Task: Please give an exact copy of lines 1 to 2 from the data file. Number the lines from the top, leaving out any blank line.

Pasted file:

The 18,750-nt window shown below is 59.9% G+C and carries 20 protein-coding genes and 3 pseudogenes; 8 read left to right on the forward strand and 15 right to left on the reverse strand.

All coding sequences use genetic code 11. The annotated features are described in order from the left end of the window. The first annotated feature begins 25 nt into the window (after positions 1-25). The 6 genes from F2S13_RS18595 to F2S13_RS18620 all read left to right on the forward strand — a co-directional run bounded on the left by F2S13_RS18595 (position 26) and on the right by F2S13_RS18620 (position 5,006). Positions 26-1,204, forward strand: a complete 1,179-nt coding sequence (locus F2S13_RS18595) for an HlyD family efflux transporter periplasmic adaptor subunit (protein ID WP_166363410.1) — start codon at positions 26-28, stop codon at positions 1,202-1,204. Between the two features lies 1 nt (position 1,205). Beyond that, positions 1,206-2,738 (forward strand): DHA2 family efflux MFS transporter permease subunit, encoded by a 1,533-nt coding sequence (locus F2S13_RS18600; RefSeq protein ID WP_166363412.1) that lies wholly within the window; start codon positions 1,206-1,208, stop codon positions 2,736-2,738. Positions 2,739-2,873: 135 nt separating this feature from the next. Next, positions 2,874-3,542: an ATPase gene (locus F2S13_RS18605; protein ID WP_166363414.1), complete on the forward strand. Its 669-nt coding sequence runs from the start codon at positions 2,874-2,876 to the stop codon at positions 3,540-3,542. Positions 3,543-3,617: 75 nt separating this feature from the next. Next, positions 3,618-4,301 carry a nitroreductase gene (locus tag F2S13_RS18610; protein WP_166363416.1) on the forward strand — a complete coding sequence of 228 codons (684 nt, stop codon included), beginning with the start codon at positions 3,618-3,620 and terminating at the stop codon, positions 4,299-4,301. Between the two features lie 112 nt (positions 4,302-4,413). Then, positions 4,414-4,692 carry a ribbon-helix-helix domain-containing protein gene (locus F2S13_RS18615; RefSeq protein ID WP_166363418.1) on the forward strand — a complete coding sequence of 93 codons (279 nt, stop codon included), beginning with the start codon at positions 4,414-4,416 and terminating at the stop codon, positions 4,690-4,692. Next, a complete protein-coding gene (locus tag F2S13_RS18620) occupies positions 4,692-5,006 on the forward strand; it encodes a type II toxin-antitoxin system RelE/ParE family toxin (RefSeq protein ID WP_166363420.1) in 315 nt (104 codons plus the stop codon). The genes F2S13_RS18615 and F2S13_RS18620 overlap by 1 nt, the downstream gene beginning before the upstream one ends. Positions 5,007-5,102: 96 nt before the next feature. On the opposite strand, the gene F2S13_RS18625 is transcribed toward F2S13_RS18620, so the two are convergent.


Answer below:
The 18,750-nt window shown below is 59.9% G+C and carries 20 protein-coding genes and 3 pseudogenes; 8 read left to right on the forward strand and 15 right to left on the reverse strand.

All coding sequences use genetic code 11. The annotated features are described in order from the left end of the window. The first annotated feature begins 25 nt into the window (after positions 1-25). The 6 genes from F2S13_RS18595 to F2S13_RS18620 all read left to right on the forward strand — a co-directional run bounded on the left by F2S13_RS18595 (position 26) and on the right by F2S13_RS18620 (position 5,006). Positions 26-1,204, forward strand: a complete 1,179-nt coding sequence (locus F2S13_RS18595) for an HlyD family efflux transporter periplasmic adaptor subunit (protein ID WP_166363410.1) — start codon at positions 26-28, stop codon at positions 1,202-1,204. Between the two features lies 1 nt (position 1,205). Beyond that, positions 1,206-2,738 (forward strand): DHA2 family efflux MFS transporter permease subunit, encoded by a 1,533-nt coding sequence (locus F2S13_RS18600; RefSeq protein ID WP_166363412.1) that lies wholly within the window; start codon positions 1,206-1,208, stop codon positions 2,736-2,738. Positions 2,739-2,873: 135 nt separating this feature from the next. Next, positions 2,874-3,542: an ATPase gene (locus F2S13_RS18605; protein ID WP_166363414.1), complete on the forward strand. Its 669-nt coding sequence runs from the start codon at positions 2,874-2,876 to the stop codon at positions 3,540-3,542. Positions 3,543-3,617: 75 nt separating this feature from the next. Next, positions 3,618-4,301 carry a nitroreductase gene (locus tag F2S13_RS18610; protein WP_166363416.1) on the forward strand — a complete coding sequence of 228 codons (684 nt, stop codon included), beginning with the start codon at positions 3,618-3,620 and terminating at the stop codon, positions 4,299-4,301. Between the two features lie 112 nt (positions 4,302-4,413). Then, positions 4,414-4,692 carry a ribbon-helix-helix domain-containing protein gene (locus F2S13_RS18615; RefSeq protein ID WP_166363418.1) on the forward strand — a complete coding sequence of 93 codons (279 nt, stop codon included), beginning with the start codon at positions 4,414-4,416 and terminating at the stop codon, positions 4,690-4,692. Next, a complete protein-coding gene (locus tag F2S13_RS18620) occupies positions 4,692-5,006 on the forward strand; it encodes a type II toxin-antitoxin system RelE/ParE family toxin (RefSeq protein ID WP_166363420.1) in 315 nt (104 codons plus the stop codon). The genes F2S13_RS18615 and F2S13_RS18620 overlap by 1 nt, the downstream gene beginning before the upstream one ends. Positions 5,007-5,102: 96 nt before the next feature. On the opposite strand, the gene F2S13_RS18625 is transcribed toward F2S13_RS18620, so the two are convergent.